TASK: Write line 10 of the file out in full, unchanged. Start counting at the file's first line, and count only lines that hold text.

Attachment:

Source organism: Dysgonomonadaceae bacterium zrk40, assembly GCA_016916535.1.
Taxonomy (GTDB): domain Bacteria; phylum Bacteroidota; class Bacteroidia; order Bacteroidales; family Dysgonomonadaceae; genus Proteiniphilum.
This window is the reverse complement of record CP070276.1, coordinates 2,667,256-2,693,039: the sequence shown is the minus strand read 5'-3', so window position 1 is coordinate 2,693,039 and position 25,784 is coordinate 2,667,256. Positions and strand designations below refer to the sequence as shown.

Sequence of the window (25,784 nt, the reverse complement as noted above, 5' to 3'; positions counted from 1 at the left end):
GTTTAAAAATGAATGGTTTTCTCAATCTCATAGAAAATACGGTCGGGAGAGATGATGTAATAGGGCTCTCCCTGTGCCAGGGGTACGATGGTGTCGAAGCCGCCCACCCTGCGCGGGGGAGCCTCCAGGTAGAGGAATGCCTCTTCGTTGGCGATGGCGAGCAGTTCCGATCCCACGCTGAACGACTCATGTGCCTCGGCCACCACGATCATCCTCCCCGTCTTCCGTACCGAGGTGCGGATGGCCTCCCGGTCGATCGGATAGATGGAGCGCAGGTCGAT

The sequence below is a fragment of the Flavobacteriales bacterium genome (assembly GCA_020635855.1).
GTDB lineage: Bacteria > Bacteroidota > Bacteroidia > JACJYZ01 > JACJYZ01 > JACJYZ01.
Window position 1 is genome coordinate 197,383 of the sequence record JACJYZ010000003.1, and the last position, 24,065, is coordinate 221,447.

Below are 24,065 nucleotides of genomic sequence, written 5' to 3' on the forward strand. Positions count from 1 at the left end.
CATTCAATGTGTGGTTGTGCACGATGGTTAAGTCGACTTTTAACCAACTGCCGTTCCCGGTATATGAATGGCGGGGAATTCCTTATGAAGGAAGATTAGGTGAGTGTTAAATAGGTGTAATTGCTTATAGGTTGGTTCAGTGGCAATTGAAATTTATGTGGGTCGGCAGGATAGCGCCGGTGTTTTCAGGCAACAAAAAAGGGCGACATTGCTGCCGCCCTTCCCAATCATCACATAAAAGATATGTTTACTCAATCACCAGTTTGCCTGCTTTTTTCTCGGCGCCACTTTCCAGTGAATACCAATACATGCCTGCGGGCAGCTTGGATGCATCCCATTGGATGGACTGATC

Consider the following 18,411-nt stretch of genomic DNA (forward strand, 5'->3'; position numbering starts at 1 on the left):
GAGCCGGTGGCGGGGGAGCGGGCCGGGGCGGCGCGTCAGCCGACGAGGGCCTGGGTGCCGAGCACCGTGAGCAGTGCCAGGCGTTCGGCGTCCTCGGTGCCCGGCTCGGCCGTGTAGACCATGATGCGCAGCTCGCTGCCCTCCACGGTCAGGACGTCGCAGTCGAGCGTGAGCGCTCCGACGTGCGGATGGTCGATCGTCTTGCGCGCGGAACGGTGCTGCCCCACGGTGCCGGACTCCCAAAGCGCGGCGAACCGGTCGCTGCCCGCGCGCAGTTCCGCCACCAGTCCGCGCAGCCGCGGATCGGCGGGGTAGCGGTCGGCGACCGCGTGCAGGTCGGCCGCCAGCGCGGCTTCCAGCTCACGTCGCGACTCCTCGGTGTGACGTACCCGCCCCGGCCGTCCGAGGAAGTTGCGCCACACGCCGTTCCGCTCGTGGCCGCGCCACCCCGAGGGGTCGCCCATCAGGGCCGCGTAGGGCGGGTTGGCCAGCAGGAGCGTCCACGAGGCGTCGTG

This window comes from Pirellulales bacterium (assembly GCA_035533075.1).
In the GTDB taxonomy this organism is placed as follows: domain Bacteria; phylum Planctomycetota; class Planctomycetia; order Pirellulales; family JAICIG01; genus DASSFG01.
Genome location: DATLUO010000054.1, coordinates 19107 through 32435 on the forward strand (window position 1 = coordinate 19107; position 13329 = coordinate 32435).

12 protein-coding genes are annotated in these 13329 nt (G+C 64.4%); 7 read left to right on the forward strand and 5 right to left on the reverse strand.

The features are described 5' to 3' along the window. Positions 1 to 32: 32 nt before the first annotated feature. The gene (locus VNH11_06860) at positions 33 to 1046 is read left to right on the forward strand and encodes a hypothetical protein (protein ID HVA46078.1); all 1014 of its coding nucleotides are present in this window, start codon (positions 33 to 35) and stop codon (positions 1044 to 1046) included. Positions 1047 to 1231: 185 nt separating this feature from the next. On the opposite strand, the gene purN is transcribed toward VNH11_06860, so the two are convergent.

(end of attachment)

CATTCAATGTGTGGTTGTGCACGATGGTTAAGTCGACTTTTAACCAACTGCCGTTCCCGGTATATGAATGGCGGGGAATTCCTTATGAAGGAAGATTAGGTGAGTGTTAAATAGGTGTAATTGCTTATAGGTTGGTTCAGTGGCAATTGAAATTTATGTGGGTCGGCAGGATAGCGCCGGTGTTTTCAGGCAACAAAAAAGGGCGACATTGCTGCCGCCCTTCCCAATCATCACATAAAAGATATGTTTACTCAATCACCAGTTTGCCTGCTTTTTTCTCGGCGCCACTTTCCAGTGAATACCAATACATGCCTGCGGGCAGCTTGGATGCATCCCATTGGATGGACTGATC